Owing to light airs we did not get a-breast of the city of St. Sebastian, in the harbour of Rio de Janeiro, until the 7th of the month, when we anchored about three quarters of a mile from the shore.



CHAPTER V.



From the Arrival of the Fleet at Rio de Janeiro, till its Departure for the Cape of Good Hope; with some Remarks on the Brazils.

Brazil is a country very imperfectly known in Europe. The Portugueze, from political motives, have been sparing in their accounts of it. Whence our descriptions of it, in the geographical publications in England, are drawn, I know not: that they are miserably erroneous and defective, is certain.

The city of St. Sebastian stands on the west side of the harbour, in a low unhealthy situation, surrounded on all sides by hills, which stop the free circulation of air, and subject its inhabitants to intermittents and putrid diseases. It is of considerable extent: Mr. Cook makes it as large as Liverpool; but Liverpool, in 1767, when Mr. Cook wrote, was not two-thirds of its present size. Perhaps it equals Chester, or Exeter, in the share of ground it occupies, and is infinitely more populous than either of them. The streets intersect each other at right angles, are tolerably well built, and excellently paved, abounding with shops of every kind, in which the wants of a stranger, if money is not one of them, can hardly remain unsatisfied. About the centre of the city, and at a little distance from the beach, the Palace of the Viceroy stands, a long, low building, no wise remarkable in its exterior appearance; though within are some spacious and handsome apartments. The churches and convents are numerous, and richly decorated; hardly a night passes without some of the latter being illuminated in honour of their patron saints, which has a very brilliant effect when viewed from the water, and was at first mistaken by us for public rejoicings. At the corner of almost every street stands a little image of the Virgin, stuck round with lights in an evening, before which passengers frequently stop to pray and sing very loudly. Indeed, the height to which religious zeal is carried in this place, cannot fail of creating astonishment in a stranger. The greatest part of the inhabitants seem to have no other occupation, than that of paying visits and going to church, at which times you see them sally forth richly dressed, en chapeau bras, with the appendages of a bag for the hair, and a small sword: even boys of six years old are seen parading about, furnished with these indispensable requisites. Except when at their devotions, it is not easy to get a sight of the women, and when obtained, the comparisons drawn by a traveller, lately arrived from England, are little flattering to Portugueze beauty. In justice, however, to the ladies of St. Sebastian, I must observe, that the custom of throwing nosegays at strangers, for the purpose of bringing on an assignation, which Doctor Solander, and another gentleman of Mr. Cook's ship, met with when here, was never seen by any of us in a single instance. We were so deplorably unfortunate as to walk every evening before their windows and balconies, without being honoured with a single bouquet, though nymphs and flowers were in equal and great abundance.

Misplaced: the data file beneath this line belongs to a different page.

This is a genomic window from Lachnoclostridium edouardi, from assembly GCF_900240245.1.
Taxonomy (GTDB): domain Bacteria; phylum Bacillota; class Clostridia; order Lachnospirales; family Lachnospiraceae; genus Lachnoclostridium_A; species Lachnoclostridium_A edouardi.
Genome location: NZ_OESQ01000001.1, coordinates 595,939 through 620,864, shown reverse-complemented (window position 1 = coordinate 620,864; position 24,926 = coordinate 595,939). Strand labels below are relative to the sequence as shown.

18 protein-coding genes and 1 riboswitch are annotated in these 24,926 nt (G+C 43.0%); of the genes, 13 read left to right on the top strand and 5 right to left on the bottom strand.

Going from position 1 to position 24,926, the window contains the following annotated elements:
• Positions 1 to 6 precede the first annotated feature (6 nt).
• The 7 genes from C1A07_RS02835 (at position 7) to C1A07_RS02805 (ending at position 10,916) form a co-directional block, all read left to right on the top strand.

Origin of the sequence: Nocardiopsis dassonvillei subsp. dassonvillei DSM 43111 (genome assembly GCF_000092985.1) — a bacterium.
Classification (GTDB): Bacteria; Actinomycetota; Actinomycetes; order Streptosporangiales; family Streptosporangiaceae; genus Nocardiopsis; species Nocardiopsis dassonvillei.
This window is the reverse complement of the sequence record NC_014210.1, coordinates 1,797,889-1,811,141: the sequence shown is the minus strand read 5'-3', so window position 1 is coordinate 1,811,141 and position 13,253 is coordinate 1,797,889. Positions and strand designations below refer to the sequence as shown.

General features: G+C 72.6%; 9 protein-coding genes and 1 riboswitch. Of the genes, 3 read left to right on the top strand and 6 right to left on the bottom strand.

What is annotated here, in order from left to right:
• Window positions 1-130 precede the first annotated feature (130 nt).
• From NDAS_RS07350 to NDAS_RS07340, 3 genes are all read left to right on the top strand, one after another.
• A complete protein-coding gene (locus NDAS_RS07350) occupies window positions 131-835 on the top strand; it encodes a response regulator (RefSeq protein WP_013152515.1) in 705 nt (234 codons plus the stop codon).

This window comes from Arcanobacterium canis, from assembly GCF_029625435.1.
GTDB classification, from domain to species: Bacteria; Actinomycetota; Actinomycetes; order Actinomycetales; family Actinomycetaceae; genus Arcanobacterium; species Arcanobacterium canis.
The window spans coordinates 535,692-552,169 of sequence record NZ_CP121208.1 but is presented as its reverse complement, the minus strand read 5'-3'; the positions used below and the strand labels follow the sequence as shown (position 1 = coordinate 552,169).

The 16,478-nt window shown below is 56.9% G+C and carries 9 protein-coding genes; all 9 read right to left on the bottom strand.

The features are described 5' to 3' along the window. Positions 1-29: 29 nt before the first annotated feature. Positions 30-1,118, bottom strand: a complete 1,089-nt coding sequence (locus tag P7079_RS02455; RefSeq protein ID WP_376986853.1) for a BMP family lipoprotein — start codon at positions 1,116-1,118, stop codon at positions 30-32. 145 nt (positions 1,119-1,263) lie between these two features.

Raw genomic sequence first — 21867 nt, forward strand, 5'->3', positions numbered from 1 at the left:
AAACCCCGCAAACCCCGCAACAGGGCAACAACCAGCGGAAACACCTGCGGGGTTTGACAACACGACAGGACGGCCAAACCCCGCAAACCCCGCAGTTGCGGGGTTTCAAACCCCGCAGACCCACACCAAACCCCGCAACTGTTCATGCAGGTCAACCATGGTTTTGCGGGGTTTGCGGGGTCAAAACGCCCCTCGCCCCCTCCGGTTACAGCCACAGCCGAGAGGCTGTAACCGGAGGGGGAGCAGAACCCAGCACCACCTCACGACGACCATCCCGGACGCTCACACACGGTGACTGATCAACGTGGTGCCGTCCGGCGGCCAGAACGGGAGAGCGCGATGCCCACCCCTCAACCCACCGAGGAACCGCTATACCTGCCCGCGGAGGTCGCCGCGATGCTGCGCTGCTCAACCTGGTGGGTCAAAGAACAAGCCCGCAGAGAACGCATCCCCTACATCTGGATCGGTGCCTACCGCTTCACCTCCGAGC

Among other public buildings, I had almost forgot to mention an observatory, which stands near the middle of the town, and is tolerably well furnished with astronomical instruments. During our stay here, some Spanish and Portuguese mathematicians were endeavouring to determine the boundaries of the territories belonging to their respective crowns. Unhappily, however, for the cause of science, these gentleman have not hitherto been able to coincide in their accounts, so that very little information on this head, to be depended upon, could be gained. How far political motives may have caused this disagreement, I do not presume to decide; though it deserves notice, that the Portuguese accuse the Abbee de la Caille, who observed here by order of the King of France, of having laid down the longitude of this place forty-five miles too much to the eastward.